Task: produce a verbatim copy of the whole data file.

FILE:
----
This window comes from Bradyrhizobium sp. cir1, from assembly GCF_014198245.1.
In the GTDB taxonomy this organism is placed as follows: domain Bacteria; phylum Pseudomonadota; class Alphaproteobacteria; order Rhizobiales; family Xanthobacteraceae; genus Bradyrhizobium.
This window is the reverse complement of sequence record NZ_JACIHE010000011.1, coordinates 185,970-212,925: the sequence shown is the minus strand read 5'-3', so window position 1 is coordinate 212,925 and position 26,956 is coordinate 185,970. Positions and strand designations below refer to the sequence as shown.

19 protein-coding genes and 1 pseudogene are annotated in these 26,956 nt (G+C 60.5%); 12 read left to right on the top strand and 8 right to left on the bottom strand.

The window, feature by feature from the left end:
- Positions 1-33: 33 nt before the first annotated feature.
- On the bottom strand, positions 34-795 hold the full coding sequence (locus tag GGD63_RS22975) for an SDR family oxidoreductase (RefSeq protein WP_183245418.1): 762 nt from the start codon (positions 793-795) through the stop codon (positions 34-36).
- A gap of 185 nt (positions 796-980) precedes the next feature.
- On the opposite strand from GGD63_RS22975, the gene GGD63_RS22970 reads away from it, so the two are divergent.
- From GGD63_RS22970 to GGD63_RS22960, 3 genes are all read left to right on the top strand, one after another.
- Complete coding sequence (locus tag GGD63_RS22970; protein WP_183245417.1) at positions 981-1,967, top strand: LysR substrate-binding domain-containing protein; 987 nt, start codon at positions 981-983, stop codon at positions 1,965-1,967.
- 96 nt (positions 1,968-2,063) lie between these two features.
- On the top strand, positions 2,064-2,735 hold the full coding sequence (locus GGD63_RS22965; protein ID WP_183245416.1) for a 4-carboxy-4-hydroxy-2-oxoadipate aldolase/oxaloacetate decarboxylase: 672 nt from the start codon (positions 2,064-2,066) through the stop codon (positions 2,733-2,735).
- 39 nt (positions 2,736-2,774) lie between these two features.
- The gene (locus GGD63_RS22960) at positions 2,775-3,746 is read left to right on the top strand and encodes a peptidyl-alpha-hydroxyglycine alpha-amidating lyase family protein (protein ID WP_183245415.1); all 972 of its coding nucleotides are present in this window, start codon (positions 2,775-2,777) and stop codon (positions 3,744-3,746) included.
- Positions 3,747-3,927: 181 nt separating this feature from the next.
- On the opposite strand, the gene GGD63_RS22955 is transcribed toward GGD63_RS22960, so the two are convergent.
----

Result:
This window comes from Bradyrhizobium sp. cir1, from assembly GCF_014198245.1.
In the GTDB taxonomy this organism is placed as follows: domain Bacteria; phylum Pseudomonadota; class Alphaproteobacteria; order Rhizobiales; family Xanthobacteraceae; genus Bradyrhizobium.
This window is the reverse complement of sequence record NZ_JACIHE010000011.1, coordinates 185,970-212,925: the sequence shown is the minus strand read 5'-3', so window position 1 is coordinate 212,925 and position 26,956 is coordinate 185,970. Positions and strand designations below refer to the sequence as shown.

19 protein-coding genes and 1 pseudogene are annotated in these 26,956 nt (G+C 60.5%); 12 read left to right on the top strand and 8 right to left on the bottom strand.

The window, feature by feature from the left end:
- Positions 1-33: 33 nt before the first annotated feature.
- On the bottom strand, positions 34-795 hold the full coding sequence (locus tag GGD63_RS22975) for an SDR family oxidoreductase (RefSeq protein WP_183245418.1): 762 nt from the start codon (positions 793-795) through the stop codon (positions 34-36).
- A gap of 185 nt (positions 796-980) precedes the next feature.
- On the opposite strand from GGD63_RS22975, the gene GGD63_RS22970 reads away from it, so the two are divergent.
- From GGD63_RS22970 to GGD63_RS22960, 3 genes are all read left to right on the top strand, one after another.
- Complete coding sequence (locus tag GGD63_RS22970; protein WP_183245417.1) at positions 981-1,967, top strand: LysR substrate-binding domain-containing protein; 987 nt, start codon at positions 981-983, stop codon at positions 1,965-1,967.
- 96 nt (positions 1,968-2,063) lie between these two features.
- On the top strand, positions 2,064-2,735 hold the full coding sequence (locus GGD63_RS22965; protein ID WP_183245416.1) for a 4-carboxy-4-hydroxy-2-oxoadipate aldolase/oxaloacetate decarboxylase: 672 nt from the start codon (positions 2,064-2,066) through the stop codon (positions 2,733-2,735).
- 39 nt (positions 2,736-2,774) lie between these two features.
- The gene (locus GGD63_RS22960) at positions 2,775-3,746 is read left to right on the top strand and encodes a peptidyl-alpha-hydroxyglycine alpha-amidating lyase family protein (protein ID WP_183245415.1); all 972 of its coding nucleotides are present in this window, start codon (positions 2,775-2,777) and stop codon (positions 3,744-3,746) included.
- Positions 3,747-3,927: 181 nt separating this feature from the next.
- On the opposite strand, the gene GGD63_RS22955 is transcribed toward GGD63_RS22960, so the two are convergent.